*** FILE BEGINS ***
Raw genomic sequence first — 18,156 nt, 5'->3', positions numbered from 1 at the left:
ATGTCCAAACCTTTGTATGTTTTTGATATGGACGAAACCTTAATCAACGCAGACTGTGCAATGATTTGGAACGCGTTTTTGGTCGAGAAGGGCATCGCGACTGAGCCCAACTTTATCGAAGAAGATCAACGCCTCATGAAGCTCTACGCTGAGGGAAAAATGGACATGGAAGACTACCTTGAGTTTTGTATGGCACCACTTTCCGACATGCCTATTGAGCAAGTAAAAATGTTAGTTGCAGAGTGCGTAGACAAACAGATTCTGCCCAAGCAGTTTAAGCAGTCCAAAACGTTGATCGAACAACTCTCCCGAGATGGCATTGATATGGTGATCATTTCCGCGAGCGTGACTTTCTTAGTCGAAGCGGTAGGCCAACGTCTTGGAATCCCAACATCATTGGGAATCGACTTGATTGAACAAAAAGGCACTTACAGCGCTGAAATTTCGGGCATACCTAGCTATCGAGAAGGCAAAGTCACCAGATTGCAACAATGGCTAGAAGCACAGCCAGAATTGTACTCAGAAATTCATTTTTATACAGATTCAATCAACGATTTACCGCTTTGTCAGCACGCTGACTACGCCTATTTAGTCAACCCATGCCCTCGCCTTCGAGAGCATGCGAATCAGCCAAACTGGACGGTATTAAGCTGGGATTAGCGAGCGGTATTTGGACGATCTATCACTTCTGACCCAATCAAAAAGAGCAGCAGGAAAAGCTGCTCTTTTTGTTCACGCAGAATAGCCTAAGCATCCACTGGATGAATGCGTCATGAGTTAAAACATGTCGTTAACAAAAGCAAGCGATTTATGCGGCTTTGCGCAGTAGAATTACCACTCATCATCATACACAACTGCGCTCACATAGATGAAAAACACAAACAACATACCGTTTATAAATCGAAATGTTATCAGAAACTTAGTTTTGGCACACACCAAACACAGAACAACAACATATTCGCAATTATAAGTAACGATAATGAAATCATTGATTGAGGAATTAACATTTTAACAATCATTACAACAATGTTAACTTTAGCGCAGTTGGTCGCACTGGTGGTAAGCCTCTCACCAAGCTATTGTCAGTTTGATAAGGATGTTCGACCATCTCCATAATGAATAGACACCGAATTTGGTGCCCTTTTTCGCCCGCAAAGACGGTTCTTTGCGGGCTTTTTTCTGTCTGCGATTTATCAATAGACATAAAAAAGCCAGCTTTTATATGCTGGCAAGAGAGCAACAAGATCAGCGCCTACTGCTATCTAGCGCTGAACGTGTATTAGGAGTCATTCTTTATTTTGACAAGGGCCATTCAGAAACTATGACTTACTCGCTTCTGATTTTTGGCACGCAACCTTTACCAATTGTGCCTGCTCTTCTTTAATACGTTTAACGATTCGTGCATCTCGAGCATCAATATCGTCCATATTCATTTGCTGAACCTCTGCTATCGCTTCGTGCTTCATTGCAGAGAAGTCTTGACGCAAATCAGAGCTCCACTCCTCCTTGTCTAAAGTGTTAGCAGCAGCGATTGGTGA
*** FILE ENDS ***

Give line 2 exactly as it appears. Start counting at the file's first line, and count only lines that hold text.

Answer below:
ATGTCCAAACCTTTGTATGTTTTTGATATGGACGAAACCTTAATCAACGCAGACTGTGCAATGATTTGGAACGCGTTTTTGGTCGAGAAGGGCATCGCGACTGAGCCCAACTTTATCGAAGAAGATCAACGCCTCATGAAGCTCTACGCTGAGGGAAAAATGGACATGGAAGACTACCTTGAGTTTTGTATGGCACCACTTTCCGACATGCCTATTGAGCAAGTAAAAATGTTAGTTGCAGAGTGCGTAGACAAACAGATTCTGCCCAAGCAGTTTAAGCAGTCCAAAACGTTGATCGAACAACTCTCCCGAGATGGCATTGATATGGTGATCATTTCCGCGAGCGTGACTTTCTTAGTCGAAGCGGTAGGCCAACGTCTTGGAATCCCAACATCATTGGGAATCGACTTGATTGAACAAAAAGGCACTTACAGCGCTGAAATTTCGGGCATACCTAGCTATCGAGAAGGCAAAGTCACCAGATTGCAACAATGGCTAGAAGCACAGCCAGAATTGTACTCAGAAATTCATTTTTATACAGATTCAATCAACGATTTACCGCTTTGTCAGCACGCTGACTACGCCTATTTAGTCAACCCATGCCCTCGCCTTCGAGAGCATGCGAATCAGCCAAACTGGACGGTATTAAGCTGGGATTAGCGAGCGGTATTTGGACGATCTATCACTTCTGACCCAATCAAAAAGAGCAGCAGGAAAAGCTGCTCTTTTTGTTCACGCAGAATAGCCTAAGCATCCACTGGATGAATGCGTCATGAGTTAAAACATGTCGTTAACAAAAGCAAGCGATTTATGCGGCTTTGCGCAGTAGAATTACCACTCATCATCATACACAACTGCGCTCACATAGATGAAAAACACAAACAACATACCGTTTATAAATCGAAATGTTATCAGAAACTTAGTTTTGGCACACACCAAACACAGAACAACAACATATTCGCAATTATAAGTAACGATAATGAAATCATTGATTGAGGAATTAACATTTTAACAATCATTACAACAATGTTAACTTTAGCGCAGTTGGTCGCACTGGTGGTAAGCCTCTCACCAAGCTATTGTCAGTTTGATAAGGATGTTCGACCATCTCCATAATGAATAGACACCGAATTTGGTGCCCTTTTTCGCCCGCAAAGACGGTTCTTTGCGGGCTTTTTTCTGTCTGCGATTTATCAATAGACATAAAAAAGCCAGCTTTTATATGCTGGCAAGAGAGCAACAAGATCAGCGCCTACTGCTATCTAGCGCTGAACGTGTATTAGGAGTCATTCTTTATTTTGACAAGGGCCATTCAGAAACTATGACTTACTCGCTTCTGATTTTTGGCACGCAACCTTTACCAATTGTGCCTGCTCTTCTTTAATACGTTTAACGATTCGTGCATCTCGAGCATCAATATCGTCCATATTCATTTGCTGAACCTCTGCTATCGCTTCGTGCTTCATTGCAGAGAAGTCTTGACGCAAATCAGAGCTCCACTCCTCCTTGTCTAAAGTGTTAGCAGCAGCGATTGGTGA